Chinese American Literature Book Review: The Chinese in America: A Narrative History by Iris Chang
Author Iris Chang, who wrote the "The Rape of Nanking" bestseller, seems to have a knack for finding painful or embarrassing topics that others would just as soon erase with the passage of time. Her Rape of Nanking book reminded us of an Asian holocaust that killed an estimated 350,000 Chinese, a war crime that is little known in the West, and that is still downplayed and sometimes even denied by members of the Japanese government. Her first book, Thread of the Silkworm, raised questions about the fairness of the treatment received by Tsien Hsue-Shen, a brilliant rocket scientist who was accused of espionage during the McCarthy era in a case that presaged the Wen Ho Lee case fifty years later. The Tsien case was particularly embarrassing to the US because after his deportation, Tsien went on to become the father of the Chinese missile program. With her new book, The Chinese in America, she recounts a less controversial but still painful tale: that of the Chinese Americans and their quintessential American story of search for justice and acceptance by fellow Americans.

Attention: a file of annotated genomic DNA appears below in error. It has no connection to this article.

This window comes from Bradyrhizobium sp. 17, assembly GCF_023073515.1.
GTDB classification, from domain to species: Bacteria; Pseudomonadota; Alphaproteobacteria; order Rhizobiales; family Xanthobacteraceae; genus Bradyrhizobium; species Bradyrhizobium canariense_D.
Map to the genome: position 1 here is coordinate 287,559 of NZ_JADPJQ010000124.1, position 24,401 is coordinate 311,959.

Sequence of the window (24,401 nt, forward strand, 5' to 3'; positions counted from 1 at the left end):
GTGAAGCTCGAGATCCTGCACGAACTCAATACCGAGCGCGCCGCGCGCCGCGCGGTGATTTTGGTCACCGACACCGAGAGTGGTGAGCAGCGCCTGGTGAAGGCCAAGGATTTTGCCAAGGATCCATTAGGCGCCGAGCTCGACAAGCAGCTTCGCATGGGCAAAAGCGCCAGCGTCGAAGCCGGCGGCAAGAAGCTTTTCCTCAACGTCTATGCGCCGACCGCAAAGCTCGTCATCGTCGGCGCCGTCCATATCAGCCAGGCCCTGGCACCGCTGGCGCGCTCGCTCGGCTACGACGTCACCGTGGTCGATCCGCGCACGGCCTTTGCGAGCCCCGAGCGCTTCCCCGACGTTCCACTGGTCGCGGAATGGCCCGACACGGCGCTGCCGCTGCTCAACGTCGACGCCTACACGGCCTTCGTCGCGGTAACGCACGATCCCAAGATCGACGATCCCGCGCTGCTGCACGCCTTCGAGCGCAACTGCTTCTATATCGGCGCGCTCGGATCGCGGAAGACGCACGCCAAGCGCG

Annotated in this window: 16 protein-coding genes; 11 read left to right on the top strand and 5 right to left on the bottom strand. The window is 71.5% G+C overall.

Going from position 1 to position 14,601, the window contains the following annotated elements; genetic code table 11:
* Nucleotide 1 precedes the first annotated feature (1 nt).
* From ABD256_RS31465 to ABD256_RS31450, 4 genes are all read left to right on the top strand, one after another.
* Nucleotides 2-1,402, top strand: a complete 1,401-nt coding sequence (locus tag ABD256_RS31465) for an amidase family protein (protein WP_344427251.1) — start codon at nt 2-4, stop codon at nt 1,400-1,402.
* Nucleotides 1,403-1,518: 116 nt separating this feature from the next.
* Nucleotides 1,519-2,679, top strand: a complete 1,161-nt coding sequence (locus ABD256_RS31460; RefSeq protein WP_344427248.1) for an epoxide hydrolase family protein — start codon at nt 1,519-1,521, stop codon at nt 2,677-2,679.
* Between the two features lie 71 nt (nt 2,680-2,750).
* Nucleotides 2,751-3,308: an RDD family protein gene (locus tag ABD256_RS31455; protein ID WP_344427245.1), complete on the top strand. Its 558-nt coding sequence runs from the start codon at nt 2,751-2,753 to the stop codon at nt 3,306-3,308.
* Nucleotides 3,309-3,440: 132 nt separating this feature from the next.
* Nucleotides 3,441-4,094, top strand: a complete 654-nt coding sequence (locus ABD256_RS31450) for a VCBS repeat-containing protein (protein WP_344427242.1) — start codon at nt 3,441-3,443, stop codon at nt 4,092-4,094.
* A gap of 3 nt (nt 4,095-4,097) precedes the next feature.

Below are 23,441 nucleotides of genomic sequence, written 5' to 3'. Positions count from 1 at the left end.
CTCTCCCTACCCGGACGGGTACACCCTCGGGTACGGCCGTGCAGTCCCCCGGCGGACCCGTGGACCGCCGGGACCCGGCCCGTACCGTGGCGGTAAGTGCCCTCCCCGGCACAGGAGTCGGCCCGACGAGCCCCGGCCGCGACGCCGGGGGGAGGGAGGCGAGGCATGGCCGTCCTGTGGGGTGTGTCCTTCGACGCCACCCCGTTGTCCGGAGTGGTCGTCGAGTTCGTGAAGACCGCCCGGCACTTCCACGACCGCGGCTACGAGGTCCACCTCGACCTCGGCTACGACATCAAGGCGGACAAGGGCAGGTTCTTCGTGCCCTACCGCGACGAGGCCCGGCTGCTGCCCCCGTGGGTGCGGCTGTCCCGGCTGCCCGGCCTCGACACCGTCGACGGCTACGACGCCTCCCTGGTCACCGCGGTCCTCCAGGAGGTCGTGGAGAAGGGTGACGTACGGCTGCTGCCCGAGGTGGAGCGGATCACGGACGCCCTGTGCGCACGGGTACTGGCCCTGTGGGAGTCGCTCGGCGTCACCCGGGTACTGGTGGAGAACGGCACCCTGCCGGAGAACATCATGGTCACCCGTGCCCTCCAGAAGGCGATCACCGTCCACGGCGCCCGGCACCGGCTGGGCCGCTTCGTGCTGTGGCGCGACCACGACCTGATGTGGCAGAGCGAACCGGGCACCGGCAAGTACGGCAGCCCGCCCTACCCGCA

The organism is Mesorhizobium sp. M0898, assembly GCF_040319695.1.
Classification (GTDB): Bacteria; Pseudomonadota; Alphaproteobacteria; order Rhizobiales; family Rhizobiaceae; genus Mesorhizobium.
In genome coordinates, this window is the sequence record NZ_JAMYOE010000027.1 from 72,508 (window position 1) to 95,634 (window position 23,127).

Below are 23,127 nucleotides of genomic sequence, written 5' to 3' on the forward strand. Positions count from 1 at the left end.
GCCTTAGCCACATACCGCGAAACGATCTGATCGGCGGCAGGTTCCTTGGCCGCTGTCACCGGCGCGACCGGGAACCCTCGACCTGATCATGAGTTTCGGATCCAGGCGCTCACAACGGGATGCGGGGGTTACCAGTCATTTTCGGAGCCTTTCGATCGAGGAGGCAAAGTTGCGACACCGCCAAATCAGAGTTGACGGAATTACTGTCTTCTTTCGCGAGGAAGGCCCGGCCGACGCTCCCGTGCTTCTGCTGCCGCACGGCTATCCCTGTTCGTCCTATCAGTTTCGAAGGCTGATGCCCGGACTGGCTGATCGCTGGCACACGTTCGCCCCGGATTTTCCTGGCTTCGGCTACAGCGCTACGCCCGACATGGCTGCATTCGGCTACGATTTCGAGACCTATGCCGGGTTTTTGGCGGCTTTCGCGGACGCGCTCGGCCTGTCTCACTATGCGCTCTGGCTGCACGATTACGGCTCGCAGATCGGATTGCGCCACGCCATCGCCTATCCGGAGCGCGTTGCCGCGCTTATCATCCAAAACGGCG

The first Chinese that came to America were prospectors seeking their share of gold in the "Golden Mountain" of California. The Gold Rush didn't last long but the Chinese found work as farmers, laborers and other fields where employers appreciated their diligence, productivity, and, most importantly, their willingness to be paid less than their Caucasian counterparts. The building of the Transcontinental Railroad employed over 11,000 Chinese laborers, many working on the most dangerous portions of the construction effort. After the completion of the railroad, many Chinese dispersed to other parts of the country in search of work. The willingness of the Chinese to work for lower wages, however, won them open enmity from Caucasian laborers, resulting in the passage of a number of discriminatory regulations, culminating in the Chinese Exclusion Act of 1882, the first act to exclude a people solely based on their national origin. This act, which barred the entry of most Chinese immigrants, was in effect until 1943, when World War II made China an ally of the US. Even then, the number of new immigrants allowed was a token number of 105! In fact, the numerical cap did not substantially increase until 1965. New waves of immigration would result from the defeat of the Nationalist government in the Chinese mainland and later on from more liberal emigration policies from the Communist regime. However, the effect of the Exclusion law can still be seen: although the first Chinese immigrants came at about the same time and the Germans and the Irish, the number of Chinese Americans today stands at only 2.3 million or less than 1% of the US population. Ms. Chang's devotes quite a few pages to describing the historical settings that launched each wave of immigrants and their mixed reception in the US. This background, of both Chinese and American history, helps ensure that all readers reach the same level of understanding but at times the information is so basic that it borders on patronizing.